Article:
Large numbers of novel taxa of cultured micro-organisms are described yearly, with an average of 616 novel taxa per year for the last decade (http://www.bacterio.cict.fr). Unfortunately, no mandatory minimum characterization of phenotypic traits is demanded for valid description of novel microbial taxa and, although ‘minimal standards’ are formulated as guidelines for many taxa, often no standardized protocols are recommended or required to describe new species. Hence, when dissimilatory nitrogen metabolism [including NO3 reduction, DNRA (dissimilatory nitrate reduction to ammonium) or denitrification] is investigated in novel species, phenotypes are often inaccurately deduced from miniaturized test panels using, for example, only a colorimetric NO3 reduction test. In addition, when the type strain is not a denitrifier, characterization of the dissimilatory nitrogen metabolism in other strains of the same species is often not considered, despite its strain-dependent nature [5]. For Gram-positive bacteria, this effect has also been enhanced by the general assumption that denitrification in Gram-positive bacteria is limited to some representatives of the genus Bacillus [3]. As a result, the actual prevalence of denitrification in described and cultivated bacteria is highly unknown and hence underestimated.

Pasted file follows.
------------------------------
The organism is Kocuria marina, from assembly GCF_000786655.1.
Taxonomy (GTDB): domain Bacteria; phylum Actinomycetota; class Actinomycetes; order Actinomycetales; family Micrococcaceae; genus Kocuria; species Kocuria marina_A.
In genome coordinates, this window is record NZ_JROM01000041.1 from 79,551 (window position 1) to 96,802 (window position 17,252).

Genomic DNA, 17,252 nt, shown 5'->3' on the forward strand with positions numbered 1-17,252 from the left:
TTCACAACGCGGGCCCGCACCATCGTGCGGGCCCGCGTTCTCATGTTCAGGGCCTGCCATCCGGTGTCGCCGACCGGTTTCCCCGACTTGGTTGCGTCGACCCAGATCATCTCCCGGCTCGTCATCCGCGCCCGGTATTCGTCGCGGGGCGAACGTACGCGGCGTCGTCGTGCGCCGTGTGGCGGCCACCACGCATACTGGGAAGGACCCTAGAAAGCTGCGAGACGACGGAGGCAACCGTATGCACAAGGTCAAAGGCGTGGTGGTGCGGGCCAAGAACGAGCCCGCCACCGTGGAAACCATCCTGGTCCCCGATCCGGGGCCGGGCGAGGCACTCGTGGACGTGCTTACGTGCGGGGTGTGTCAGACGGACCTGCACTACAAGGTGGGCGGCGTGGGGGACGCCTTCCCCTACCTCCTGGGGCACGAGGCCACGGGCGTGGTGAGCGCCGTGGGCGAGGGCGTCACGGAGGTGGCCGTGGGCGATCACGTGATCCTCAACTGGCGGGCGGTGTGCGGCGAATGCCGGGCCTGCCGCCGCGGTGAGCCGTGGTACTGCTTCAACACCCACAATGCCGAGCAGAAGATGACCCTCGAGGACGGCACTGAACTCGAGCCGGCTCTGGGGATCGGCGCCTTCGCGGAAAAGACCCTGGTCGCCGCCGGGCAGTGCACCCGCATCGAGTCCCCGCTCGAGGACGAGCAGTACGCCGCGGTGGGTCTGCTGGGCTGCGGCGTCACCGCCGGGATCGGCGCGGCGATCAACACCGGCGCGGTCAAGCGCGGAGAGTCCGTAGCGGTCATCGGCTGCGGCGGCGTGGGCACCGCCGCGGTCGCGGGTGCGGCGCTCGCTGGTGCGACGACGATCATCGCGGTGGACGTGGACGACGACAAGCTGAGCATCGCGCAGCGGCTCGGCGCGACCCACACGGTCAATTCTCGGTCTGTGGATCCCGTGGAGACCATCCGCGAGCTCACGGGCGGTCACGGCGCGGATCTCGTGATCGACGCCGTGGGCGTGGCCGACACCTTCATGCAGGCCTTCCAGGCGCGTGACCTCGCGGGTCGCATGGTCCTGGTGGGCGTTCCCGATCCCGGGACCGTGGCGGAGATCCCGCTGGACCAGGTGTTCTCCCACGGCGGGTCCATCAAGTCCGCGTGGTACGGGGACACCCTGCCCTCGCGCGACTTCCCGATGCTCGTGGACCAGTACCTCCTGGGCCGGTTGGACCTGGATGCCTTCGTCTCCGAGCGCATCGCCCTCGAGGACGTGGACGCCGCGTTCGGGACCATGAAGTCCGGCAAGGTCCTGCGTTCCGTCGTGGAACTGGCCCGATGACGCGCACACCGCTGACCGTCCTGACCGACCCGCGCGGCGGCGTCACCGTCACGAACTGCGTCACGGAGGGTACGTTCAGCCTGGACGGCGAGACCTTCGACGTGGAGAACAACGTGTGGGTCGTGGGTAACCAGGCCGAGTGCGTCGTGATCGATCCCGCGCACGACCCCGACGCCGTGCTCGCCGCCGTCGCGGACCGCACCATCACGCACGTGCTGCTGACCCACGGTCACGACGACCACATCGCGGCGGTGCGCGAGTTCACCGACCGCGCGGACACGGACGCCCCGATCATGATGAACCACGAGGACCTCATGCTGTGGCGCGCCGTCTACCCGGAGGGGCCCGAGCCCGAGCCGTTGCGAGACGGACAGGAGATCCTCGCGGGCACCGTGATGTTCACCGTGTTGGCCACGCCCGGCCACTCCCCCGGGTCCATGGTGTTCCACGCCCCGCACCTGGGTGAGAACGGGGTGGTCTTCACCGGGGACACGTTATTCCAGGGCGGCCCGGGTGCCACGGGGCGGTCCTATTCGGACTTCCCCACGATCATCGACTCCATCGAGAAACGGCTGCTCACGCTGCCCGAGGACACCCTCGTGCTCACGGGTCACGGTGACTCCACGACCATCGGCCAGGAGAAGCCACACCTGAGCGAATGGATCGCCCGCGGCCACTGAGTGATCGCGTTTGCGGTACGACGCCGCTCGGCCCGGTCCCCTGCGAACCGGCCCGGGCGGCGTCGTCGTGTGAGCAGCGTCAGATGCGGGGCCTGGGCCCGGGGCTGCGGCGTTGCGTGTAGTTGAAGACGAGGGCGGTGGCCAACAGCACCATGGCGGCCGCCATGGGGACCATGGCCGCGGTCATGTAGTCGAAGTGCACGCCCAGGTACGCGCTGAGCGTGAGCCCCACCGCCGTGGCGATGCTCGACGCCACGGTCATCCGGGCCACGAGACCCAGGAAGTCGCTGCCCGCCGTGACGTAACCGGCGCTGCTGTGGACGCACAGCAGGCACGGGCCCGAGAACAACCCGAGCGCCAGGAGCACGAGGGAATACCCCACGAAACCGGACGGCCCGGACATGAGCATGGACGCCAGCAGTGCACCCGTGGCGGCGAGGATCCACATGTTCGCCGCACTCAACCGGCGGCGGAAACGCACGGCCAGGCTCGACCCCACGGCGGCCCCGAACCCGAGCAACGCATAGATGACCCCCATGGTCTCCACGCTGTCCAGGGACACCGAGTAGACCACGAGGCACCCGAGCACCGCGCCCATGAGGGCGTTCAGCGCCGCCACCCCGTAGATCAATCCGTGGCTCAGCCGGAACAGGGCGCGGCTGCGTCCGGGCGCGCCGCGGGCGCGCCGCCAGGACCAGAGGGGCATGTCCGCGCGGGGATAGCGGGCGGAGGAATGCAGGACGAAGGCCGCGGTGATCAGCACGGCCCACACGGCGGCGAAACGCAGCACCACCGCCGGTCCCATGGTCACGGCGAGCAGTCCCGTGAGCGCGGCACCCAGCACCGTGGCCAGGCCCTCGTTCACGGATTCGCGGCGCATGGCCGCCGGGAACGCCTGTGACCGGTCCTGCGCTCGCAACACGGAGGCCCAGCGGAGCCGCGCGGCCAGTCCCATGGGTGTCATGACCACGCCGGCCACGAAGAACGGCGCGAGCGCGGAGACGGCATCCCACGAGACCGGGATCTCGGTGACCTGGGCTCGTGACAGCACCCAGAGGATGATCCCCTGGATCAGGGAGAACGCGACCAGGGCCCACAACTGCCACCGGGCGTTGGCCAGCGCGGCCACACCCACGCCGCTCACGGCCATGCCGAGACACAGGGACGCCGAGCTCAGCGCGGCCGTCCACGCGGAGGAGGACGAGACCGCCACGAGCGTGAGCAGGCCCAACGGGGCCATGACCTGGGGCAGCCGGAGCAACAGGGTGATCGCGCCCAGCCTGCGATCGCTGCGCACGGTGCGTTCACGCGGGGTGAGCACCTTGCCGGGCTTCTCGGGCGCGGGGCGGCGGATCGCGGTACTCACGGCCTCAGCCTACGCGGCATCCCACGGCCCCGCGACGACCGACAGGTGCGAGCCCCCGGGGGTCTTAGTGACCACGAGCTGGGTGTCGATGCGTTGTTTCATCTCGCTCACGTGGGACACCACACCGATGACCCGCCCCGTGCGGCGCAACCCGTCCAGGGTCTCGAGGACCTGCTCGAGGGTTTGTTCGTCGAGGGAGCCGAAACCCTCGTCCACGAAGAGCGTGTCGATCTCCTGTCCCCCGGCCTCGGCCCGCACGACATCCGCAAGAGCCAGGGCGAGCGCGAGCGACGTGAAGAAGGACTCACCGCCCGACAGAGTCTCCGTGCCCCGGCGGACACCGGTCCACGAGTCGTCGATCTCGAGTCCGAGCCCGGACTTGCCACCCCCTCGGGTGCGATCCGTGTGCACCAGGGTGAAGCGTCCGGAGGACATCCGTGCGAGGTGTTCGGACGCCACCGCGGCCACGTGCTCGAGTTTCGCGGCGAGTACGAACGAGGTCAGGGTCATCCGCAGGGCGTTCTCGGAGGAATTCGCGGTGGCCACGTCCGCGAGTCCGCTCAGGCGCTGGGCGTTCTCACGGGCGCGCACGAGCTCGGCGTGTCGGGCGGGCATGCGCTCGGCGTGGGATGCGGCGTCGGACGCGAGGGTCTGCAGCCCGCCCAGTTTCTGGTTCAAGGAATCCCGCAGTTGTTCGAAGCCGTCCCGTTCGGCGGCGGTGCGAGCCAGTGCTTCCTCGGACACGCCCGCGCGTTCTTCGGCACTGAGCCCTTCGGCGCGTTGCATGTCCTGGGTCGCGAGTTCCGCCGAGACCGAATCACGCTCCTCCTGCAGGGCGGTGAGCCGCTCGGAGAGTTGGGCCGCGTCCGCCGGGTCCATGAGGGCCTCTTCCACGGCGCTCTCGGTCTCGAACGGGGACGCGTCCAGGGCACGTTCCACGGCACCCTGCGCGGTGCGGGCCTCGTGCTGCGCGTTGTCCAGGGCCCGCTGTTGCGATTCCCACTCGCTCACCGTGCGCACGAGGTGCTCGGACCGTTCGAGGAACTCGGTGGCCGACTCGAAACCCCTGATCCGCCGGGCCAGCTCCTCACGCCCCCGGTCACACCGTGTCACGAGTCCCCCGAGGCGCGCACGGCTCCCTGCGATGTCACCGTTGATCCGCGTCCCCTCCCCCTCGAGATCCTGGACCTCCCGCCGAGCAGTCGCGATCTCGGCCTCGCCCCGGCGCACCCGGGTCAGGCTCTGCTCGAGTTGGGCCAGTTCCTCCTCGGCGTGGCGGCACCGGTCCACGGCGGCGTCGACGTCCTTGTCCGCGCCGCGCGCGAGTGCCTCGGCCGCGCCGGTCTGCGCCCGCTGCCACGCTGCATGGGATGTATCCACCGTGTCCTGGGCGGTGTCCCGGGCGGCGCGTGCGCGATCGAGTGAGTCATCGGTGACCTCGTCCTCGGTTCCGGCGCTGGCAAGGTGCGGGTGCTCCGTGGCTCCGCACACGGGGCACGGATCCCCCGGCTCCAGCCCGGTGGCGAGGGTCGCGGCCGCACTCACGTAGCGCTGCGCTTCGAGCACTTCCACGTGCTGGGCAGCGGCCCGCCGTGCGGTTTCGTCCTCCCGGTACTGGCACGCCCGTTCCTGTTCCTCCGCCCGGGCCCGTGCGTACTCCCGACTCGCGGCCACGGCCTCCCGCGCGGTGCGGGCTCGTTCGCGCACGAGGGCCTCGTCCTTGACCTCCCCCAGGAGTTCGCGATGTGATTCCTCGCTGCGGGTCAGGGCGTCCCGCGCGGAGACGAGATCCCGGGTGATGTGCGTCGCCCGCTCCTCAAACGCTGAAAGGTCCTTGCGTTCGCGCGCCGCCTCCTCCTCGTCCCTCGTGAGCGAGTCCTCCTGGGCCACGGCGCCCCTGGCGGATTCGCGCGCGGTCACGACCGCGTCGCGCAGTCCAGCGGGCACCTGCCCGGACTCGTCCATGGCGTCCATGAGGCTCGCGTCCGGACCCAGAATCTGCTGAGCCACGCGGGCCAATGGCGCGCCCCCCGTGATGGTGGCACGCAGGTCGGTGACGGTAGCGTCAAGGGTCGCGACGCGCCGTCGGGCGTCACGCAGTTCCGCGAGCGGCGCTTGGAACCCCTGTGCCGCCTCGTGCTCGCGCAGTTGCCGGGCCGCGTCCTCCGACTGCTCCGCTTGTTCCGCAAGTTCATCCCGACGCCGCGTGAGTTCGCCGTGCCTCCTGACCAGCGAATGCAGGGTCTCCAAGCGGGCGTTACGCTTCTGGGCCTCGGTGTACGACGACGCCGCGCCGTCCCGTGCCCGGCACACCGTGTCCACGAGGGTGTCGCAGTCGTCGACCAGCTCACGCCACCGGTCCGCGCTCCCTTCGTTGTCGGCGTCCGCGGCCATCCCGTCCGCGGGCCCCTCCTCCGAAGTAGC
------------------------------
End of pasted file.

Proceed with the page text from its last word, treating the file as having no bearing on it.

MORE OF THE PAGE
Another factor in the underestimation of the occurrence of denitrification in pure cultures is the ambiguous assessment of the ability of an organism to denitrify. Quick and easy tests, such as colorimetric NO3 and NO2 reduction tests, gas formation in Durham tubes and detection of a pH increase with a dye indicator in the growth medium [20], are seldom specific for the detection of denitrification, but are still widely applied. Currently, general consensus exists on the two main criteria for an organism to be named a true respiratory denitrifier [21], namely (i) nitrogen gases, principally N2O and N2, are products from NO3 and/or NO2 reduction, and (ii) the process is coupled to a significant growth yield increase. Using these criteria, denitrifiers can easily be distinguished from non-denitrifiers, in particular from those that express NO reductase as a protection against nitrosative stress [22]. In practice, NO3 is added to an inoculated growth medium and denitrification is tested through quantitative measurement of N2O and/or N2 after incubation. Often 10% acetylene is added to the headspace to block the reduction of N2O to N2, and N2O is measured, although this step can already be circumvented [23]. However, other processes such as DNRA or anammox can also generate N2O or N2 from NO3 or NO2 [3,24], whereas new denitrifiers, such as the recently described Methylomirabilis oxyfera [25], can follow alternative enzymatic pathways and may only produce known intermediates in trace amounts. Thus gas chromatographic analyses are also not incontestable as the sole investigative tool to demonstrate denitrification. It should also be mentioned that, independent of the method used, results will be dependent on the test conditions. For example, some bacteria can only start denitrification from NO2 and not from NO3 [8], although mostly only NO3 is tested as the electron acceptor. In addition, the use of other growth medium with different carbon sources or different pH and different incubation conditions, such as temperature, amount of oxygen etc., can influence the denitrifying ability of the tested organism [3]. As a result, many NO3-respiring NH4+-producing isolates have incorrectly been considered denitrifiers in routine testing [10], whereas true denitrifiers that start from NO2 have been overlooked. We do not believe that at present the current criteria for denitrifiers need updating, but correct interpretation of phenotypic observations to assess denitrification certainly deserves more attention.